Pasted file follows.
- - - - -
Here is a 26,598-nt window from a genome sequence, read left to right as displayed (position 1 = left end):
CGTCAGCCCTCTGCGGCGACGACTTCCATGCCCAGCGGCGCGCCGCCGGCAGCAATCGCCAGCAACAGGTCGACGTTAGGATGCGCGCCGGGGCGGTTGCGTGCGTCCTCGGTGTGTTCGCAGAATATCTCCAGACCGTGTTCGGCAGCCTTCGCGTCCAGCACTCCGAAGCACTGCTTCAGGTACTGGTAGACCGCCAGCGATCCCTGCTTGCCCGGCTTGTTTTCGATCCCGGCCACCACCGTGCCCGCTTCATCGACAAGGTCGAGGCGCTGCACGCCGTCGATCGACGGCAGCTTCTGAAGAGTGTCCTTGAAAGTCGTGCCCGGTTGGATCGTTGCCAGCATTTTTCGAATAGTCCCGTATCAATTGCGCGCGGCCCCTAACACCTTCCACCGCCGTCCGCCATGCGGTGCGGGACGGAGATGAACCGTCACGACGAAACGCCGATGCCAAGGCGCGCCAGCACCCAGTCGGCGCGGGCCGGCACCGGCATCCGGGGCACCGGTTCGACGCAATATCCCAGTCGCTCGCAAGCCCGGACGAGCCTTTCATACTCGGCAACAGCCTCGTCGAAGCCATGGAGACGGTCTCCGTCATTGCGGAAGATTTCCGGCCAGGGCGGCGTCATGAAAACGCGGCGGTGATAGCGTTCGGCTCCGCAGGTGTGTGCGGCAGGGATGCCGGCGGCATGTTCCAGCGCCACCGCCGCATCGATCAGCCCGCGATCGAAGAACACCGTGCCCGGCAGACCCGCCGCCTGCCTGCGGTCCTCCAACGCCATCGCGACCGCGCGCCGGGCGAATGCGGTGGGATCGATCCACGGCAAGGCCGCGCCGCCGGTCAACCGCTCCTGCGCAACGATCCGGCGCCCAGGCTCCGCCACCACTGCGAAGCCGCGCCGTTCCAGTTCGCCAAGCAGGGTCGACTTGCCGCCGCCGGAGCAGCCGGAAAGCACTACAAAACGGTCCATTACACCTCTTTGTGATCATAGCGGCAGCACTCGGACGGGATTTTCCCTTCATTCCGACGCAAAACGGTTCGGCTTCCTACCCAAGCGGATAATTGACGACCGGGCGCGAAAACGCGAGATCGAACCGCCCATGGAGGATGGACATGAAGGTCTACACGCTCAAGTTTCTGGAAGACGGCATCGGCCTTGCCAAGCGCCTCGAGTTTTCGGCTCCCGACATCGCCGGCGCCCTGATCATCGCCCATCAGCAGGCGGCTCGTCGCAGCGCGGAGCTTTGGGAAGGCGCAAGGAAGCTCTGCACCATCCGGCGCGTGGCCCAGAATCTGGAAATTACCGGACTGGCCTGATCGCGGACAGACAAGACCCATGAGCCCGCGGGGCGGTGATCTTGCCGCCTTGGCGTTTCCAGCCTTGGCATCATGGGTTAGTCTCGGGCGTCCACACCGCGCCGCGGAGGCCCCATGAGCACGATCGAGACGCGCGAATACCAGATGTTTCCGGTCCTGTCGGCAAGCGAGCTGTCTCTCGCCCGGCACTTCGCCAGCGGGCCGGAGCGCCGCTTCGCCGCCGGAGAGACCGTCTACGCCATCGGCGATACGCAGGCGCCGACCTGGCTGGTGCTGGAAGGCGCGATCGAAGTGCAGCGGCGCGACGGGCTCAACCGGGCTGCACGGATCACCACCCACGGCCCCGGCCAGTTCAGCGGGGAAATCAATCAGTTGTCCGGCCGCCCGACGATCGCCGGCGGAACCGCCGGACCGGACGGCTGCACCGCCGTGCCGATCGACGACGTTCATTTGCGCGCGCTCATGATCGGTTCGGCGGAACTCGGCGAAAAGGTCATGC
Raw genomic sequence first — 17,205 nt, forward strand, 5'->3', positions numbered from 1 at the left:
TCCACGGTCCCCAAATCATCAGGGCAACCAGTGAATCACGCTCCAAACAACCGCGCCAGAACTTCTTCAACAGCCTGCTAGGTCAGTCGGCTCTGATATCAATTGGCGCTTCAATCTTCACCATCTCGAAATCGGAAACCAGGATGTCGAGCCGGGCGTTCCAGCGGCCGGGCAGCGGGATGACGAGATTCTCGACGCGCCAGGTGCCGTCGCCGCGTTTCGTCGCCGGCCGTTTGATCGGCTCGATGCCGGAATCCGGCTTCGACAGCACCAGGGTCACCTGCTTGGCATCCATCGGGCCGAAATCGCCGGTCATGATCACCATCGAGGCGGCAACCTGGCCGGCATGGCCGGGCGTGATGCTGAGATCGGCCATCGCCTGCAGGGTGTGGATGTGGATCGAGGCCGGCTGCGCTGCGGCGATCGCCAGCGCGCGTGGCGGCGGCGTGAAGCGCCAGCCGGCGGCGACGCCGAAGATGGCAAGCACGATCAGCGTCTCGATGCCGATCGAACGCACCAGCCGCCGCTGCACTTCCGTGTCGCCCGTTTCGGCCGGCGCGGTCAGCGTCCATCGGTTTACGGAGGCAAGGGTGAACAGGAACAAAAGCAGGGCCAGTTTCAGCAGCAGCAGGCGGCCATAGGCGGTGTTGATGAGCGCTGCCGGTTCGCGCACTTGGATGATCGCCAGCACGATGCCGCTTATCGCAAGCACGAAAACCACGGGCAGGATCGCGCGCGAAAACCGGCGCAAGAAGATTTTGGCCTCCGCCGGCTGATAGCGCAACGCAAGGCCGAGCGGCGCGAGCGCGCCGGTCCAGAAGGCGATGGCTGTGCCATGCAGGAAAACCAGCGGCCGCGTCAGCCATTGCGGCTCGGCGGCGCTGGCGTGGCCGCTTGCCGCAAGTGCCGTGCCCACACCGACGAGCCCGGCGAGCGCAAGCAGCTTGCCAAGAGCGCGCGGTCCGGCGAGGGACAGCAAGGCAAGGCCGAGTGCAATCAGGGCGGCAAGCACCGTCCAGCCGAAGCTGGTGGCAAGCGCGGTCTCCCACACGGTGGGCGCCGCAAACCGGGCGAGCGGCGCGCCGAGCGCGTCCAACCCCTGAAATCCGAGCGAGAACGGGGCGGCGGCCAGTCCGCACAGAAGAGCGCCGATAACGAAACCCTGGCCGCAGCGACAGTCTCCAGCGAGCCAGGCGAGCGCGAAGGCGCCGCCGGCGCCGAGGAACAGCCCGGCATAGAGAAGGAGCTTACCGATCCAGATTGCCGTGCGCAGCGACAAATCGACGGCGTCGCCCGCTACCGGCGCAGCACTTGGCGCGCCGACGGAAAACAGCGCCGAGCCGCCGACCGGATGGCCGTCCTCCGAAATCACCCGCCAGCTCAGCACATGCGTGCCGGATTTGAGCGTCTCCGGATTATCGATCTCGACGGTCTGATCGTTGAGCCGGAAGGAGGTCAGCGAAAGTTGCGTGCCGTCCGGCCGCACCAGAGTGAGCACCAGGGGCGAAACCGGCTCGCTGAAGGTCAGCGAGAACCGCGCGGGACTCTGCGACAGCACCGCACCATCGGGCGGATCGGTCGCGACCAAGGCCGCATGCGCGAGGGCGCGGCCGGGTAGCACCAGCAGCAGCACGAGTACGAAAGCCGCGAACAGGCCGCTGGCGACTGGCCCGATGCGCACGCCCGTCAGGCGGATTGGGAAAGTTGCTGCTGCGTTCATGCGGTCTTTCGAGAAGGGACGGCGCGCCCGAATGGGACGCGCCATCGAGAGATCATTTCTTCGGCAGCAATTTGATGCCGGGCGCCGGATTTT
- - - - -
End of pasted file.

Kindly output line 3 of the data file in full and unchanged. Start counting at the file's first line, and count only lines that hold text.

Raw genomic sequence first — 17,205 nt, forward strand, 5'->3', positions numbered from 1 at the left: